Emergency Alert: Michael Upgraded to Catastrophic Disaster

October 10, 2018   |  

As you read this, a potentially catastrophic weather event is developing down in Florida.

Meteorologists initially predicted Hurricane Michael would make landfall Wednesday afternoon as a Cat 3 hurricane.

But last night, while over the eastern Gulf of Mexico, Michael quickly intensified into a Cat 4 hurricane.

As of this morning, Michael is on track to be the most powerful hurricane to ever hit the panhandle — threatening winds of 145 mph, surges of rapidly rising ocean water and flooding rain.

The sudden shift in intensity has sent meteorologists and emergency services into a panic:

Mike Chesterfield Tweet

Mike Chesterfield, meteorologist for The Weather Channel

Bob Henson Tweet

Bob Henson, meteorologist for Weather Underground

Experts warn that the Florida Panhandle, from Pensacola to Apalachicola, and the Big Bend area will be hit the hardest.

This morning, the National Weather Service warned of “widespread power outages, downed trees blocking access to roads and endangering individuals, structural damage to homes and businesses, isolated flash flooding and the potential for a few tornadoes.”

No Escape

By the time anyone realized just how dangerous this hurricane was going to be, it was already too late to evacuate.

Bay County Sheriff Tweet

The Bay County Sherriff issued a Shelter-in-Place order Wednesday morning.

“The time for evacuating along the coast has come and gone,” said Florida Gov. Rick Scott on Wednesday morning.

“First responders will not be able to come out in the middle of the storm. If you chose to stay in an evacuation zone, you must SEEK REFUGE IMMEDIATELY.”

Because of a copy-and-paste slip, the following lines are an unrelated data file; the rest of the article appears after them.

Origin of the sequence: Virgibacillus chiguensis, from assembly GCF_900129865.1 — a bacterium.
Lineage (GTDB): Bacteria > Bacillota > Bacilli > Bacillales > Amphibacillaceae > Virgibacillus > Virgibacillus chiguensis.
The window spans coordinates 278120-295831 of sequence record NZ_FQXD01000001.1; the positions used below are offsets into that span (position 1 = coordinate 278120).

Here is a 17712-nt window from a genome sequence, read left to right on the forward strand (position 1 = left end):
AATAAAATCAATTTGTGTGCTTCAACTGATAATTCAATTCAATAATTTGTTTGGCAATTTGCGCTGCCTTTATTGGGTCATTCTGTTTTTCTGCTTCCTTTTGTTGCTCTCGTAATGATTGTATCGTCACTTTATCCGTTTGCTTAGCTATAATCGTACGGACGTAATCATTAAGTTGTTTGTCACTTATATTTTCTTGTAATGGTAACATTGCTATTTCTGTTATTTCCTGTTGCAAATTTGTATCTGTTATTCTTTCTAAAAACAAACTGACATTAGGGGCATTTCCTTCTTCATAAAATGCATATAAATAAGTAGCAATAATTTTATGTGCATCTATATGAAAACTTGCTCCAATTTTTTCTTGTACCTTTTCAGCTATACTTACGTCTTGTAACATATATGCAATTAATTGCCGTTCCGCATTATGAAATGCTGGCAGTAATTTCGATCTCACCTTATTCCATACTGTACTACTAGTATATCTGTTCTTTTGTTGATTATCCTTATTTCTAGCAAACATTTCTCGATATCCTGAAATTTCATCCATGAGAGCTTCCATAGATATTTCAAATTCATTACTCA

“We expect conditions across the Panhandle to begin deteriorating rapidly. Now the storm is here. It is not safe to travel across the Panhandle.”

So folks are stuck where they are right now. But is there anything they could do right now to increase their chances of survival?

10 Tips to Safely Weather the Storm

  • Stay inside. Stay Sheltered.
  • Close all interior doors to minimize airflow through the house.
  • Bunker down in an interior room with no windows.
  • Make sure this room is stocked up with everything you need to weather the storm. Food. Water. First aid Kit. Games to keep you and the kids entertained.
  • Take shelter two hours before the hurricane is scheduled to hit. It can arrive suddenly and catch you off guard.
  • Keep away from windows, glass doors and skylights. Broken glass is one of the biggest dangers during a hurricane.
  • If you lose power or there’s the danger of your house flooding, turn off your electricity at the main breaker.
  • Call 911 if you’re in life threatening danger but be aware that many calls go unanswered during an emergency. During hurricane Katrina, thousands of emergency calls went unanswered.
  • Download apps like Zello and Firechat that can help you communicate even without Wifi or cell reception.
  • Use caution even after the all clear has been issued. Watch out for downed power lines and stay away from flooded areas. Muddy water often hides dangerous debris and glass.

From here, we’ll have to wait and see how this disaster develops.

If you’re in Florida, stay safe and use the tips above if you’re stuck in your home.

All the best,

Owen Sullivan

Owen Sullivan
Editor, Money & Crisis

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The post Emergency Alert: Michael Upgraded to Catastrophic Disaster appeared first on Laissez Faire.


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